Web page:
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May 31, 2023

Split state appeals court finds "no evidence" supporting California Gov's rejection of parole for "Manson family" member

As reported in this AP piece, "California appeals court said Tuesday that Leslie Van Houten, who participated in two killings at the direction of cult leader Charles Manson in 1969, should be let out of prison on parole." Here is more about a notable high-profile ruling:

The appellate court's ruling reverses an earlier decision by Gov. Gavin Newsom to reject parole for Van Houten in 2020. She has been recommended for parole five times since 2016. All of those recommendations were rejected by either Newsom or former California Gov. Jerry Brown, with the latest such rejection coming in March of 2022.

California Attorney General Rob Bonta could ask the California Supreme Court to stop her release. Neither his office nor Newsom's immediately responded to requests for comment on whether they would do so.

Van Houten, now in her 70s, is serving a life sentence for helping Manson and other followers kill Leno LaBianca, a grocer in Los Angeles, and his wife Rosemary.  Van Houten was 19 at the time.  Newsom has said that Van Houten still poses a danger to society. In rejecting her parole, he said she offered an inconsistent and inadequate explanation for her involvement with Manson at the time of the killings.

The Second District Court of Appeal in Los Angeles ruled 2-1 to reverse Newsom's decision, writing there is "no evidence to support the Governor's conclusions" about Van Houten's fitness for parole.  The judges took issue with Newsom's claim that Van Houten did not adequately explain how she fell under Manson's influence.  At her parole hearings, she discussed at length how her parents' divorce, her drug and alcohol abuse, and a forced illegal abortion led her down a path that left her vulnerable to him.  They also argued against Newsom's suggestion that her past violent acts were a cause for future concern were she to be released.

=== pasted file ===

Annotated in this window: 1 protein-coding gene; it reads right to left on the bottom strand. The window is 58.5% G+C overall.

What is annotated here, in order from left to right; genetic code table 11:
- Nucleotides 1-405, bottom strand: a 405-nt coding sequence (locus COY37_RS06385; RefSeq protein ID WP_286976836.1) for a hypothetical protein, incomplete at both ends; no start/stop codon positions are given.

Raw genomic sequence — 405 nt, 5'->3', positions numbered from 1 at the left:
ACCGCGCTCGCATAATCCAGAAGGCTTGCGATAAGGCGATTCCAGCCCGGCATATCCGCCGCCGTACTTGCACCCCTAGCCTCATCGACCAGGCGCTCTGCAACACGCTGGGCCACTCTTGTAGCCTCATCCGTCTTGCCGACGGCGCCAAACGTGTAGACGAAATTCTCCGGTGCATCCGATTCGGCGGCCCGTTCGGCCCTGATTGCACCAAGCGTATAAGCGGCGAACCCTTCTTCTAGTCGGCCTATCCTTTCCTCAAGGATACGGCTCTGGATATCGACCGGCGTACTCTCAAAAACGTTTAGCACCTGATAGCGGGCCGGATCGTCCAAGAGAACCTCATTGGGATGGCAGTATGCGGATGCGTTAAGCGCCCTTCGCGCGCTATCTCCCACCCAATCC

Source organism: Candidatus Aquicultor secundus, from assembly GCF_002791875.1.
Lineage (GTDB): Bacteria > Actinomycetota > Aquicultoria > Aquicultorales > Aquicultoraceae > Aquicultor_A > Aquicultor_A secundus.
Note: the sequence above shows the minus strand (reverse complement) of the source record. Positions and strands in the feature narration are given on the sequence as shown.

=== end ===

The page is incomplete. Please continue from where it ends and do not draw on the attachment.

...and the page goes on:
The full 67-page opinion from the Second District Court of appeals can be found at this link. Here is part of the start of the opinion from the majority:

We review the Governor’s decision under the highly deferential “some evidence” standard, in which even a modicum of evidence is sufficient to uphold the reversal. Even so, we hold on this record, there is no evidence to support the Governor’s conclusions.

Van Houten provided extensive explanation as to the causative factors leading to her involvement with Manson and commission of the murders, and the record does not support a conclusion that there are hidden factors for which Van Houten has failed to account.  The Governor’s refusal to accept Van Houten’s explanation amounts to unsupported intuition.  The Governor’s finding of inconsistencies between Van Houten’s statements now and at the time of the murders fails to account for the decades of therapy, self-help programming, and reflection Van Houten has undergone in the past 50 years.  The historical factors identified in the criminal risk assessment are the sort of immutable circumstances our Supreme Court has held cannot support a finding of current dangerousness when there is extensive evidence of rehabilitation and other strong indicators of parole suitability, all of which Van Houten has demonstrated.

May 31, 2023 at 11:22 PM | Permalink


She should die in prison. And yeah, I know she's remorseful and wouldn't hurt a fly.

This is interesting: https://hotair.com/john-s-2/2023/05/31/scot-peterson-the-coward-of-broward-finally-heads-to-trial-n554758

Posted by: federalist | Jun 1, 2023 9:29:28 AM

I didn't realize that judicial review of a denial of parole was a thing. In my jurisdiction, it's a purely executive branch function for which there is no judicial review. See La. R.S. 15:574.11(A).

Posted by: MBC | Jun 2, 2023 10:29:25 AM

In my state, we have very limited review of parole decisions -- more for procedural error than for the merits of the decision.

Posted by: tmm | Jun 2, 2023 12:49:52 PM

What do people think of the Scot Peterson prosecution?

Posted by: federalist | Jun 2, 2023 2:21:31 PM

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